Question: I work in the construction industry and am under some pressure from management to make my projects “more agile”. It makes no sense to me that IT processes would be of any use when building actual residences, industrial sites and office buildings. What am I missing?
You are correct is thinking that building a tangible construction is very different than creating a software application that is only electronic bits. The methodologies for each are at odds with each other.
If you change the wording, such as “customer demos” to “site inspections” and “constant quality testing” to “meeting technical requirements”, you will find that SCRUM, TDD and other IT methodologies can be used in construction and have extensive training available to you.
It is a mistake to believe that agile IT practices are the entirety of what the methodology has to offer. If you investigate the true methodology, you will find there is much to blend with your current processes to add to construction project success.
You can use part of the agile philosophy in your construction projects, but plan for extra time and cost to accommodate the changes the customer is now entitled to add as you go.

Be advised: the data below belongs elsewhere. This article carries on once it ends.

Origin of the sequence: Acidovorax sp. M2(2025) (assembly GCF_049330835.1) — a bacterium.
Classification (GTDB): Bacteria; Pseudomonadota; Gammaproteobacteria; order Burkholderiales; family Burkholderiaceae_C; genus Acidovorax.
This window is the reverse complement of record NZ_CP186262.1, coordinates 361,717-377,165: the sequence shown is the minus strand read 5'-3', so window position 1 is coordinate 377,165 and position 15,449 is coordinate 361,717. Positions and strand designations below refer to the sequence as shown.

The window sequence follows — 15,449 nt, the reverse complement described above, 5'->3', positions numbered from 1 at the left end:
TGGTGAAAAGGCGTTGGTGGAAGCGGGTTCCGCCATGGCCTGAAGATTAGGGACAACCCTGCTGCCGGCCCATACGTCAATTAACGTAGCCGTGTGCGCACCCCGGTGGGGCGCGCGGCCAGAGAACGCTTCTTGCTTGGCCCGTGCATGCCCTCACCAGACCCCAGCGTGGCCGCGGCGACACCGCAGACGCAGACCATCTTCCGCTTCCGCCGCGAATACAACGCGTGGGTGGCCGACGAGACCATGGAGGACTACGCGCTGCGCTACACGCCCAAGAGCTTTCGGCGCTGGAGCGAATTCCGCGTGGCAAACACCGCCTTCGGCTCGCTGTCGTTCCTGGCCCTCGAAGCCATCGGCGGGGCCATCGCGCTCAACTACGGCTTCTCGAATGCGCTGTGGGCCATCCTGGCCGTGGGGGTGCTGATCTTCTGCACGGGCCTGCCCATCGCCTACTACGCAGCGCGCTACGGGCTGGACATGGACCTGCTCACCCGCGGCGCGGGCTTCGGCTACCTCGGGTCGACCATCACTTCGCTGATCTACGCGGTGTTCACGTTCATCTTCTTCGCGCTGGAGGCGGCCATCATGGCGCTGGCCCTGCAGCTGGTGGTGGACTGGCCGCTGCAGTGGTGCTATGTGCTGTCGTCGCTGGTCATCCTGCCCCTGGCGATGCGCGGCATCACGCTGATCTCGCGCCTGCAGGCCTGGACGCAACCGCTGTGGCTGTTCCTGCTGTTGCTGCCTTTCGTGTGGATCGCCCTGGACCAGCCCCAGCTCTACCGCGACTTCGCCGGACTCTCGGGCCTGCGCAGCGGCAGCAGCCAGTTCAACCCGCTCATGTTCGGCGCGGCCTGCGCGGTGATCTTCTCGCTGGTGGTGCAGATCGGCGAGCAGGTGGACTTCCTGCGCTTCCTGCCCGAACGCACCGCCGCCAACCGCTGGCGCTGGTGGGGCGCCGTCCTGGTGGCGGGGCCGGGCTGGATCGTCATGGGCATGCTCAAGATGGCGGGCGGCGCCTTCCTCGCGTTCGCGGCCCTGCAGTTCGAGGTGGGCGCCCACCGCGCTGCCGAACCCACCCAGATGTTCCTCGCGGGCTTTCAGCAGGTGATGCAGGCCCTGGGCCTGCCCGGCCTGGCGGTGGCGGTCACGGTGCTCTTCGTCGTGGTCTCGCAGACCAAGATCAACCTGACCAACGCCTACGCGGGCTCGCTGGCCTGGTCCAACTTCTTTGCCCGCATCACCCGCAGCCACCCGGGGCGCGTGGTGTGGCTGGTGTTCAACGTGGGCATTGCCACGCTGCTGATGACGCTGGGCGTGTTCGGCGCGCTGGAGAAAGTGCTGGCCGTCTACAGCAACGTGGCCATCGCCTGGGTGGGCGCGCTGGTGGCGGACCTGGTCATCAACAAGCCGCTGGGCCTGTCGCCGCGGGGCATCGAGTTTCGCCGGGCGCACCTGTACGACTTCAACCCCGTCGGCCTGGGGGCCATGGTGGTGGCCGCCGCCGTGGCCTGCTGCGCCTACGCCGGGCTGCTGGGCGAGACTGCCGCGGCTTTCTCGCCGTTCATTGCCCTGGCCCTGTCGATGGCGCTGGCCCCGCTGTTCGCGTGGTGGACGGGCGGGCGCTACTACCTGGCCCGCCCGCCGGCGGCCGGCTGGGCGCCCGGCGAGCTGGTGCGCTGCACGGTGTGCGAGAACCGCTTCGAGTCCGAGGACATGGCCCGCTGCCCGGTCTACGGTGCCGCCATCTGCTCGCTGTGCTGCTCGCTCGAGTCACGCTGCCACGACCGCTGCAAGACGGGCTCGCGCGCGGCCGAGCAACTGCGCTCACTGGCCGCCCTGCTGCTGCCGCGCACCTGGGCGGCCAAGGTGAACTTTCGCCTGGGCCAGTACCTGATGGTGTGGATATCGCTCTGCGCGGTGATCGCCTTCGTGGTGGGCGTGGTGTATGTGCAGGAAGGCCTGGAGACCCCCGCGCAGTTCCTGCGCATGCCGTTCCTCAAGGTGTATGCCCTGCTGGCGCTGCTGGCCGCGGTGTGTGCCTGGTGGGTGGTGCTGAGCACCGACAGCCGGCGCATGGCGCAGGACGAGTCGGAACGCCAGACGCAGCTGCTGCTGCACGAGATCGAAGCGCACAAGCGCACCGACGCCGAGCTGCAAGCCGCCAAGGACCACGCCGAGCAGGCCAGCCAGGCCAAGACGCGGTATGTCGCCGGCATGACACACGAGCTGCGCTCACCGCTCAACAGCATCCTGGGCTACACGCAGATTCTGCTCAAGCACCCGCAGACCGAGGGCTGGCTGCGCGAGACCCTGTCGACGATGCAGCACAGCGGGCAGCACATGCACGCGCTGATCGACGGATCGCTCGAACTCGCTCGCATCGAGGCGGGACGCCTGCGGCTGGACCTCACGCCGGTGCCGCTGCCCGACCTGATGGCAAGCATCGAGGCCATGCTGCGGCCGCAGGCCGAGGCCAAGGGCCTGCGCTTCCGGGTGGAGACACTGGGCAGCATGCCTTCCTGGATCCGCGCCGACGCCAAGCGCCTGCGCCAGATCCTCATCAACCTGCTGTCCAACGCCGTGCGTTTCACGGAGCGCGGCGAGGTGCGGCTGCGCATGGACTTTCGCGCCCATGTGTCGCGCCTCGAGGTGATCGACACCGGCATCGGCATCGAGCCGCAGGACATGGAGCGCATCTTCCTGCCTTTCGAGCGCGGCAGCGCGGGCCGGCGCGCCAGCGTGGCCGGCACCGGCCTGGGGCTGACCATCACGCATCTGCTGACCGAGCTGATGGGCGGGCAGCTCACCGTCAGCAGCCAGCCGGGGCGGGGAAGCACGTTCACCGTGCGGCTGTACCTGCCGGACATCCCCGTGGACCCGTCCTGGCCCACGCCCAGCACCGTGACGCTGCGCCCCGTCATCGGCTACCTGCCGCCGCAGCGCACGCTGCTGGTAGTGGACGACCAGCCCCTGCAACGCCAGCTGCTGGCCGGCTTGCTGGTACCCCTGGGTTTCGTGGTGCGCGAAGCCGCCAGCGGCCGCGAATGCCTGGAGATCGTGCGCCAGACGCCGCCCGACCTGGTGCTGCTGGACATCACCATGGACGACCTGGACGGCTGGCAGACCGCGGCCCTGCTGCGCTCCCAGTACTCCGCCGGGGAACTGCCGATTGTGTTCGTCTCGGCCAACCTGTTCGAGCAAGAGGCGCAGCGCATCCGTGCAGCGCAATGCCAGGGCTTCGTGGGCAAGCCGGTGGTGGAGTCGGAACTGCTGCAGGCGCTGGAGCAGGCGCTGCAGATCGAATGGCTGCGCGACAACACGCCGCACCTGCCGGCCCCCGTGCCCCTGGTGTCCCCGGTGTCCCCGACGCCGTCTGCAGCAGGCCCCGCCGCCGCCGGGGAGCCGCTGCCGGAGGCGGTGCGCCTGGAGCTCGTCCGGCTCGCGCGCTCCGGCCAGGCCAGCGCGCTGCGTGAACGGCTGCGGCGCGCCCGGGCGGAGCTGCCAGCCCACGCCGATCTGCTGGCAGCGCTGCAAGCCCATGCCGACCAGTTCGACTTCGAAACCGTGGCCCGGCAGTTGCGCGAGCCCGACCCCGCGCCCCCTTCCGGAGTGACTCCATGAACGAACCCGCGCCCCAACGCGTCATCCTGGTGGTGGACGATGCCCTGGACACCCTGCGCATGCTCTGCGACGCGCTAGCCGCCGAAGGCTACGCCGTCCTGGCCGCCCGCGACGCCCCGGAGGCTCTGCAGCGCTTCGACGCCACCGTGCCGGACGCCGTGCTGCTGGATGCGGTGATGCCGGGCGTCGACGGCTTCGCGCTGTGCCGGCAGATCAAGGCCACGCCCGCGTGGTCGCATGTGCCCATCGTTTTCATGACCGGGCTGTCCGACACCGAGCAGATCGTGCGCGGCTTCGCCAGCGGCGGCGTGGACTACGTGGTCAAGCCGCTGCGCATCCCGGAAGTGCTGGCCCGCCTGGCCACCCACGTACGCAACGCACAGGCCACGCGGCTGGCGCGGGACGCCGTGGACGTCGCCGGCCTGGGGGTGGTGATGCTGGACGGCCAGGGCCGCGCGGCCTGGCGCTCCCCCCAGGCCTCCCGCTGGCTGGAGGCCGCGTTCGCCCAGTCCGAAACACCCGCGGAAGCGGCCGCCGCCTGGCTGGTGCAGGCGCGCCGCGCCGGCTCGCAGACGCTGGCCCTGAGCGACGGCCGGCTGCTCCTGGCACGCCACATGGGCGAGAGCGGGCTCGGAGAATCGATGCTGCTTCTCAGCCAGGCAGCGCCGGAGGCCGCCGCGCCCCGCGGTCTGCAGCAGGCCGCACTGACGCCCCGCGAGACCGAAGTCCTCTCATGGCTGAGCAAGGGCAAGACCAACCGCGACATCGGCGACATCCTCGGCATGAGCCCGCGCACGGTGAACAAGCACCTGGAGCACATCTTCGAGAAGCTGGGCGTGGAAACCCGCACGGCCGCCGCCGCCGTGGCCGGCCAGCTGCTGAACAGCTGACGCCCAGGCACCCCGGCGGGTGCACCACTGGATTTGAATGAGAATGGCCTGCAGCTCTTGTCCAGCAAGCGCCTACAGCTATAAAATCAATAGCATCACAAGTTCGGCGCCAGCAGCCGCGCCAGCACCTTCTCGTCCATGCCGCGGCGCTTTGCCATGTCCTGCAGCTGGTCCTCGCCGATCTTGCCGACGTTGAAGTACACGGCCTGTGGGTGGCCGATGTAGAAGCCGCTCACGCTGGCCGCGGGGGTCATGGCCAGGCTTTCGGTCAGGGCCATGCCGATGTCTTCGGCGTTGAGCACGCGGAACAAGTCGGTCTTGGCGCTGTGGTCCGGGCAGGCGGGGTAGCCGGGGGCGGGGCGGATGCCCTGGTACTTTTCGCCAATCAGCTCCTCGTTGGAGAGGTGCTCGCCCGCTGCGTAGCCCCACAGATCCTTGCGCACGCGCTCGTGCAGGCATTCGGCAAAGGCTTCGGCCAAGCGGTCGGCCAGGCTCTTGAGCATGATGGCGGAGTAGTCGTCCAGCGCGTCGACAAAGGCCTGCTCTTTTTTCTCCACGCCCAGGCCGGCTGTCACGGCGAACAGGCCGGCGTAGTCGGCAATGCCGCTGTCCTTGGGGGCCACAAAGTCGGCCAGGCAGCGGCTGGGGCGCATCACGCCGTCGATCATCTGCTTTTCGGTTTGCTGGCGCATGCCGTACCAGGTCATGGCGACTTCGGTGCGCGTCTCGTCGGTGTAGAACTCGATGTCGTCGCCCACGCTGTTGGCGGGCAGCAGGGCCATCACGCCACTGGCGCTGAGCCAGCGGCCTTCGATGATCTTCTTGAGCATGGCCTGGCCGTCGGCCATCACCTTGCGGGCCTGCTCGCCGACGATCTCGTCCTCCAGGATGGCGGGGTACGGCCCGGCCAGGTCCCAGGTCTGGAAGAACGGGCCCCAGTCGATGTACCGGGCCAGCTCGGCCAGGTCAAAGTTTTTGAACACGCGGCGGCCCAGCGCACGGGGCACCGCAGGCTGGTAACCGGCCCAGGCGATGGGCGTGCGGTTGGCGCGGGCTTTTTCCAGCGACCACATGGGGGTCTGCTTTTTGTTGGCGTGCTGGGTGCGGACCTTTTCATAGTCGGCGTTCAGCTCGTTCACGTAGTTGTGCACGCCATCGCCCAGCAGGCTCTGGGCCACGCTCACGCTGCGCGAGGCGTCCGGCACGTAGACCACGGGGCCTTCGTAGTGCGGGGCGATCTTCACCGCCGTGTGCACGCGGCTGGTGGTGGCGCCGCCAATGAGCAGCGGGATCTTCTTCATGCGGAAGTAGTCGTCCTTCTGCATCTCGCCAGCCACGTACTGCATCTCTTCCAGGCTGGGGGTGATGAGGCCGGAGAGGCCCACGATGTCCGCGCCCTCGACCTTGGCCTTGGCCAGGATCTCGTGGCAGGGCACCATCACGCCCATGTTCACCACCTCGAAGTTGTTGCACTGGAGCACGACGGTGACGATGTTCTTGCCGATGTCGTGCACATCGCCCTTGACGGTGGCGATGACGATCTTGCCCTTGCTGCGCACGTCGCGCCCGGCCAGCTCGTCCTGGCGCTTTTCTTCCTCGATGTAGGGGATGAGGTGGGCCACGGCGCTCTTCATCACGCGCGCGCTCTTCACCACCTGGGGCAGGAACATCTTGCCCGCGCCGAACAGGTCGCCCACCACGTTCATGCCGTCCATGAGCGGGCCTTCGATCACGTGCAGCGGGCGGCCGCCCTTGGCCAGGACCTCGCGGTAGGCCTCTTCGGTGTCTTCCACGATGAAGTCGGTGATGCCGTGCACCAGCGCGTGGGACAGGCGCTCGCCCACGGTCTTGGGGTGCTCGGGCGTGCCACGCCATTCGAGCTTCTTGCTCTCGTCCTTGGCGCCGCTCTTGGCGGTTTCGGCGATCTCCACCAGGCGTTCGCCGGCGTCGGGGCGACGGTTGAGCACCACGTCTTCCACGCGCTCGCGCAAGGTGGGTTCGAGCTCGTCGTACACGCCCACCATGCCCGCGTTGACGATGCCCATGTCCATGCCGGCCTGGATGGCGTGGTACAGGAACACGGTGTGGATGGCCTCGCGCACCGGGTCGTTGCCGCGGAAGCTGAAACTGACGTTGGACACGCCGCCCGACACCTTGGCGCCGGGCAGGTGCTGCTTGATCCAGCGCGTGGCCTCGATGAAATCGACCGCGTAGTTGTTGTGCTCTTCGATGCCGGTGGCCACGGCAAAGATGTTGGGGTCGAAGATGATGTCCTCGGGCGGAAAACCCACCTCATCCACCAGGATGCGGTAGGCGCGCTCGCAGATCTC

With the shift to a more agile, team-centric organizational structure, singling out individuals can become a cumbersome and stressful task for even the best and most experienced managers. In this article, we cover how rewards can actually backfire--and give you three rules of thumb for rewarding your best performers.
Question: Is there a way to improve velocity of an agile team? There seems to be a lot of advice not to change estimates, overpromise and not to overwork team members. But sometimes there just needs to be a way to jump start productivity.